Thus, listening plays a big role at the initial stage in achieving practical, developmental, educational and educational goals and serves as an effective means of teaching English in school. From a psychological point of view, the semantic perception of speech by ear is a perceptual, mental and mnemonic activity, which is carried out as a result of a number of complex logical operations, such as analysis, synthesis, deduction, induction, comparison, specification, etc. Formation and recognition of images are phase the nature and, although, individual authors have discrepancies in the name and in determining the sequence of these phases, all the works emphasize the close relationship between the processes of formation and recognition Ania, ie perception and recognition [N.I. Geese: 1981]. Analyzing the features of recognition, psychologists point out that in most cases it does not have the nature of a developed conscious action; if such an action is possible, then it is observed only at the stage of image formation. As you familiarize yourself with the material, the recognition process changes, it is carried out instantly with the help of the necessary informative features. If these signs are not enough and recognition did not take place or turned out to be erroneous, then perception turns into a conscious perceptual action or into a series of sequential actions. Perceiving speech, the listener converts sound images into articulatory ones using a motor analyzer. A strong functional connection is established between the auditory and speech-motor analyzers. As for the visual analyzer, the optical signals are superior to all others in obtaining information about the outside world. When listening, the visual analyzer greatly facilitates the perception and understanding of speech by ear. Such visual supports as speech organs, gestures, facial expressions, kinema and others reinforce auditory sensations, facilitate internal speaking and understanding of the meaning of speech. At the initial stage of training, internal speech is particularly intense, and it can be considered as the main and necessary component of auditory perception. At an advanced stage, a reduction in motor activity is observed, which is explained by the strong combination of speech, auditory and visual analyzers in a single system. However, even at an advanced level of training, latent pronunciation is easily fixed in case of difficulties in understanding speech by ear and, if necessary, accurate memorization of the content. When listening to a phrase as one of the units of perception is understood not by analysis and subsequent synthesis of words, but as a result of recognition of informative features. The most informative sign is considered to be intonation, since it has "perceived qualities", thanks to which the auditor can segment speech into syntactic blocks, understand the relationship of the parts of the phrase, and, therefore, reveal the content. Intonation is assigned to such speech functions as communicative, syntactic, logical, modal. Performing them, the intonation hearing simultaneously produces indicator signs (standards) that are necessary for the successful activity of short-term memory [V.A. Artyomov: 1969].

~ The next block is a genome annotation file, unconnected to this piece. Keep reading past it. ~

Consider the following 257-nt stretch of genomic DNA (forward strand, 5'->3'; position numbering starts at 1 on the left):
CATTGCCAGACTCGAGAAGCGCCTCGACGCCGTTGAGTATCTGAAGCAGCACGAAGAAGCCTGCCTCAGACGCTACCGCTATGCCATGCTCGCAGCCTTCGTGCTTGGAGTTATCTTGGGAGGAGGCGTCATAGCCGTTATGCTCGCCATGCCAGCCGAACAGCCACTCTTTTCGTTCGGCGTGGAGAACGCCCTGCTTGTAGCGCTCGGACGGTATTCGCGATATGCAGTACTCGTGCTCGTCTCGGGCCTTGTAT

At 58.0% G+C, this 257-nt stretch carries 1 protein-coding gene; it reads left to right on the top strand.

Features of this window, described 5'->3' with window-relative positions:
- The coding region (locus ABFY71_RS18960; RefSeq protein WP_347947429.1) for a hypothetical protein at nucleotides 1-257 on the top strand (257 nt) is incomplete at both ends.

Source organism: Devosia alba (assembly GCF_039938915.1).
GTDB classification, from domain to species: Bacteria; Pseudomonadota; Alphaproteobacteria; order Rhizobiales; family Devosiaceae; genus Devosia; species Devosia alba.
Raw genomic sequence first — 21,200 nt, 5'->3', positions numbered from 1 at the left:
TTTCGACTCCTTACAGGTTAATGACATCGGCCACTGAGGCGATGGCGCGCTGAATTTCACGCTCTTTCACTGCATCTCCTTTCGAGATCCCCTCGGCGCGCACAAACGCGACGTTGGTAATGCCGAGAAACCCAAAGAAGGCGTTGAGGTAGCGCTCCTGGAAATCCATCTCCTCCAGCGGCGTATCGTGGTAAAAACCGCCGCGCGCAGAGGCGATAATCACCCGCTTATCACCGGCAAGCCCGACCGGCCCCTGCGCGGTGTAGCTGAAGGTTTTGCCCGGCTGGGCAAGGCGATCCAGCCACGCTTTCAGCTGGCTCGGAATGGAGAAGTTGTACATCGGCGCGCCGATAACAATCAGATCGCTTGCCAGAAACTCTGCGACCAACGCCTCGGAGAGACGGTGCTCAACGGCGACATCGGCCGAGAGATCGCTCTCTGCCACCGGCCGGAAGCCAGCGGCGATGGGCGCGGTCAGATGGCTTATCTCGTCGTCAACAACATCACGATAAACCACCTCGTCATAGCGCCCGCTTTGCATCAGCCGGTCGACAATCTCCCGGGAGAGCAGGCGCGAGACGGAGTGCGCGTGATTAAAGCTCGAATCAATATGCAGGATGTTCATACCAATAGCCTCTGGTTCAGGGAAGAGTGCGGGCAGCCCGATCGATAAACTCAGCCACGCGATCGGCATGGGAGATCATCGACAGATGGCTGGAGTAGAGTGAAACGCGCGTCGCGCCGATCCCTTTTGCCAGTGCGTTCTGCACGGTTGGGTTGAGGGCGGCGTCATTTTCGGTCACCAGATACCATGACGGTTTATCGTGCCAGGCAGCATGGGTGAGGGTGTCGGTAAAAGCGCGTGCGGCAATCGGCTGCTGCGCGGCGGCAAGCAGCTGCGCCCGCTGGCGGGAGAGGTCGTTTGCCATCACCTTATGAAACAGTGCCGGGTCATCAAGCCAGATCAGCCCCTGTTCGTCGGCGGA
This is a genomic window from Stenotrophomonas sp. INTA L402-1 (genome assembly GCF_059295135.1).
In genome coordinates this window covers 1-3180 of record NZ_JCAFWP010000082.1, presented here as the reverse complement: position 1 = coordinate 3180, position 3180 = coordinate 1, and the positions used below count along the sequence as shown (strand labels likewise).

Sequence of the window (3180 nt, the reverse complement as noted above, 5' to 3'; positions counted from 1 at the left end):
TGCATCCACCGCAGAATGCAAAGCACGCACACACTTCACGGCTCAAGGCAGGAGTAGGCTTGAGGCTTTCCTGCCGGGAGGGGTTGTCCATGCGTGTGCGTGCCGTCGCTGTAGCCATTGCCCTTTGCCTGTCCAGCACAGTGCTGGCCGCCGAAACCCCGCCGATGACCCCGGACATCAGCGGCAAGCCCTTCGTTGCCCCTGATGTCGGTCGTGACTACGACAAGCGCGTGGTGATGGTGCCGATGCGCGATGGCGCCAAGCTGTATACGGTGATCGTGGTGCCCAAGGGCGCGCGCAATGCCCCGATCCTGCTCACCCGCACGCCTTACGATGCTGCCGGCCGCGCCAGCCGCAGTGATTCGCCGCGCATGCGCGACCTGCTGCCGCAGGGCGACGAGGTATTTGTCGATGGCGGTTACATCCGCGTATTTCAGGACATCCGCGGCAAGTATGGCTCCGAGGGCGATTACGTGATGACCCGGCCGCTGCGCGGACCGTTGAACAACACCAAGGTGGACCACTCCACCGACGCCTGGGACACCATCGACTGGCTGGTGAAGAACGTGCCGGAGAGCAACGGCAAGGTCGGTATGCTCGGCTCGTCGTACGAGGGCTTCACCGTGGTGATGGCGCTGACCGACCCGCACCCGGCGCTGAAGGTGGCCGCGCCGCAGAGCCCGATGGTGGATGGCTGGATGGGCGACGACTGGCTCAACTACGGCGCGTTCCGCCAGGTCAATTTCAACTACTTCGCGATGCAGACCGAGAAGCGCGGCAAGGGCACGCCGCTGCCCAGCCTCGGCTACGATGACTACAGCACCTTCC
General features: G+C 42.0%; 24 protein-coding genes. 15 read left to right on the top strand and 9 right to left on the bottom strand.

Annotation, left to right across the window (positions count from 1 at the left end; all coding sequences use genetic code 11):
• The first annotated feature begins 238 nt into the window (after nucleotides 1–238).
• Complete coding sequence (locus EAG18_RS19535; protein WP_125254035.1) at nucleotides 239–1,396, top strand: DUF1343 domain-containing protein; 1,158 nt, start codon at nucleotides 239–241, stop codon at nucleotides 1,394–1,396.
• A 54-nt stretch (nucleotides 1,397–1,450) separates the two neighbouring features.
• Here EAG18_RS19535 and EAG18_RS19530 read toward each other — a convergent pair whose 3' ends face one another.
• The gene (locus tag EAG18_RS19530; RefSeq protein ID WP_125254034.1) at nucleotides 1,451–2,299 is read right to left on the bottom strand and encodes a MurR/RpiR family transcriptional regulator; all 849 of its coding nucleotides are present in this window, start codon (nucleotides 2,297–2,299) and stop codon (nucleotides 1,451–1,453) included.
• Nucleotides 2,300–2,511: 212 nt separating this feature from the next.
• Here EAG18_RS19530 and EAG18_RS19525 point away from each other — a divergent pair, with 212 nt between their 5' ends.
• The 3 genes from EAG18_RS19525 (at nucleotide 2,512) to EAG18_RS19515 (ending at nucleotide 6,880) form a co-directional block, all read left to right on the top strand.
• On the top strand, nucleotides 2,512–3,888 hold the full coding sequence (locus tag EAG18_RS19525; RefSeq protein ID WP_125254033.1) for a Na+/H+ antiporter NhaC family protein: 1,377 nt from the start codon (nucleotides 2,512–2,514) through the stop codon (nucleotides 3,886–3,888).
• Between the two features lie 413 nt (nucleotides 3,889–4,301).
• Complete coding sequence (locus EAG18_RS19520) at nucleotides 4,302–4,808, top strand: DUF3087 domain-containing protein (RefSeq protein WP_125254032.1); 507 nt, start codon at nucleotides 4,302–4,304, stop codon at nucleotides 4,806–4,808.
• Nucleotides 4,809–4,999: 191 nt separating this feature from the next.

Listening is associated with a complex process of searching and selecting informative features from a number of possible ones, which depends on the listener having associative relationships established as a result of language experience. At the same time, there is a “deceleration of the emergence of non-essential signs,” that is, side-links that are not relevant to the context. When perceiving speech in the native language, the selectivity of connections is easy, as for foreign language speech, the listener must operate not only with an active dictionary (the volume of which is not very small among high school students), but also passive, acquired during reading. The visual image of a word imprinted in memory is not always easily associated with auditory. In addition, there is a potential vocabulary that was not at all in the students ’language experience (words of foreign origin, compound or derivative words formed from affixes known to students). Passive and potential dictionaries are updated subjectively by the listener, depending on the topic, perception conditions, on the relationship between known and unknown tokens, on the ability to use the instant decision choice from a number of probabilistic hypotheses. Probabilistic forecasting is manifested at all levels of the language - from the syllable to the text, and the wider the context and the more complex the structure of the whole message, the more perception depends on the probabilistic assessment of the entire message. At the phonetic level, the success of anticipation is determined by knowledge of the probabilistic sound sequence and comes down to choosing the optimal sound decision. In short words, all sounds carry a greater informative load than in long ones. This explains, obviously, the special complexity of their recognition. The linguistic basis of forecasting at the level of phrases is also the types of syntactic connections, the ability to save traces of a series of words in memory slow down the premature conclusion about the meaning of the statement based on part of the sentence. Of particular difficulty are complex syntax constructs. To understand them, as A.R. Luria believes, an intermediate transformation is required that provides mental segmentation of complex phrases with simultaneous, rather than sequential, visibility of the whole structure. Prediction at the text level is associated with additional difficulties. Even an experienced auditor is not always able to hold all the information, combine disparate facts into a common context, understand the motives and hidden meaning of the message. This requires focus, interest in the subject of communication, a certain speed of mental processing of information. Based on the experimental data, two reasons can be distinguished that impede auditory perception and understanding: 1) the focus of students' attention only on the general content and inability to understand secondary, but extremely important for deeper understanding information; 2) too fast switching of attention from the linguistic form to the content. The second case is most typical for listening to complex or emotionally presented texts.